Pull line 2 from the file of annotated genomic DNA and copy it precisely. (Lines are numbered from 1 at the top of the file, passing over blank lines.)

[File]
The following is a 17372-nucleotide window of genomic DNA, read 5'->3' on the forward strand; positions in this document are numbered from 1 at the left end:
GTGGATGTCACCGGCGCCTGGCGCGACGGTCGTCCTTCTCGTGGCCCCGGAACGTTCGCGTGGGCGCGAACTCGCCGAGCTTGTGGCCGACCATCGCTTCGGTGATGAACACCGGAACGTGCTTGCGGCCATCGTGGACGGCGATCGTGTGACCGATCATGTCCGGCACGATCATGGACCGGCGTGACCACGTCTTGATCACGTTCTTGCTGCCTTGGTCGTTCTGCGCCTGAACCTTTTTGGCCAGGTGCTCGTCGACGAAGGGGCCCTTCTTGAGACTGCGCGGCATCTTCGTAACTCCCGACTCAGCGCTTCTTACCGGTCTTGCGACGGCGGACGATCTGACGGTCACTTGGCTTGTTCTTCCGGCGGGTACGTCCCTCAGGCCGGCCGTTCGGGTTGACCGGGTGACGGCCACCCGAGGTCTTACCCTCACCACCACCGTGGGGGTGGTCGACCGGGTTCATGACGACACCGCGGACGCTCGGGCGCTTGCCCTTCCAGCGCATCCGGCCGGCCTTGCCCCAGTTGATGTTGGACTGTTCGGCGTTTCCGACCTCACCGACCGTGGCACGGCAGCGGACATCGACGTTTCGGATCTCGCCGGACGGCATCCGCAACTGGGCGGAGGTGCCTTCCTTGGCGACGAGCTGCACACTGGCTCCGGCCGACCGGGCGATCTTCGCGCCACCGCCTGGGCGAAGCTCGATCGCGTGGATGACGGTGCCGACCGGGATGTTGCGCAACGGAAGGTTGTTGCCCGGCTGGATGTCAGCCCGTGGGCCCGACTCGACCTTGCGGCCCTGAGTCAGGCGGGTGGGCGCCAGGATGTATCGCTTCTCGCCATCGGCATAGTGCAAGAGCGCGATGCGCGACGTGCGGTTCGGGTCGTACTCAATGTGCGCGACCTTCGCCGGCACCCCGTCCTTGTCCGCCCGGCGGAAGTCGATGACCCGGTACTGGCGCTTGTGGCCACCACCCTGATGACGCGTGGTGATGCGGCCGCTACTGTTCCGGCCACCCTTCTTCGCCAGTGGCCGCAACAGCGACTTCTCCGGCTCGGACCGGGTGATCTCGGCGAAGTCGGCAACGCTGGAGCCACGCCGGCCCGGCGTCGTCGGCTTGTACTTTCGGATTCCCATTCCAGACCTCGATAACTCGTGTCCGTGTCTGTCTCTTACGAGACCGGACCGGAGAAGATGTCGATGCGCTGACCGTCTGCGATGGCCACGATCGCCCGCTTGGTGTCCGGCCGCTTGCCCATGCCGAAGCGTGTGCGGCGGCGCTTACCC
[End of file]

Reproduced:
GTGGATGTCACCGGCGCCTGGCGCGACGGTCGTCCTTCTCGTGGCCCCGGAACGTTCGCGTGGGCGCGAACTCGCCGAGCTTGTGGCCGACCATCGCTTCGGTGATGAACACCGGAACGTGCTTGCGGCCATCGTGGACGGCGATCGTGTGACCGATCATGTCCGGCACGATCATGGACCGGCGTGACCACGTCTTGATCACGTTCTTGCTGCCTTGGTCGTTCTGCGCCTGAACCTTTTTGGCCAGGTGCTCGTCGACGAAGGGGCCCTTCTTGAGACTGCGCGGCATCTTCGTAACTCCCGACTCAGCGCTTCTTACCGGTCTTGCGACGGCGGACGATCTGACGGTCACTTGGCTTGTTCTTCCGGCGGGTACGTCCCTCAGGCCGGCCGTTCGGGTTGACCGGGTGACGGCCACCCGAGGTCTTACCCTCACCACCACCGTGGGGGTGGTCGACCGGGTTCATGACGACACCGCGGACGCTCGGGCGCTTGCCCTTCCAGCGCATCCGGCCGGCCTTGCCCCAGTTGATGTTGGACTGTTCGGCGTTTCCGACCTCACCGACCGTGGCACGGCAGCGGACATCGACGTTTCGGATCTCGCCGGACGGCATCCGCAACTGGGCGGAGGTGCCTTCCTTGGCGACGAGCTGCACACTGGCTCCGGCCGACCGGGCGATCTTCGCGCCACCGCCTGGGCGAAGCTCGATCGCGTGGATGACGGTGCCGACCGGGATGTTGCGCAACGGAAGGTTGTTGCCCGGCTGGATGTCAGCCCGTGGGCCCGACTCGACCTTGCGGCCCTGAGTCAGGCGGGTGGGCGCCAGGATGTATCGCTTCTCGCCATCGGCATAGTGCAAGAGCGCGATGCGCGACGTGCGGTTCGGGTCGTACTCAATGTGCGCGACCTTCGCCGGCACCCCGTCCTTGTCCGCCCGGCGGAAGTCGATGACCCGGTACTGGCGCTTGTGGCCACCACCCTGATGACGCGTGGTGATGCGGCCGCTACTGTTCCGGCCACCCTTCTTCGCCAGTGGCCGCAACAGCGACTTCTCCGGCTCGGACCGGGTGATCTCGGCGAAGTCGGCAACGCTGGAGCCACGCCGGCCCGGCGTCGTCGGCTTGTACTTTCGGATTCCCATTCCAGACCTCGATAACTCGTGTCCGTGTCTGTCTCTTACGAGACCGGACCGGAGAAGATGTCGATGCGCTGACCGTCTGCGATGGCCACGATCGCCCGCTTGGTGTCCGGCCGCTTGCCCATGCCGAAGCGTGTGCGGCGGCGCTTACCC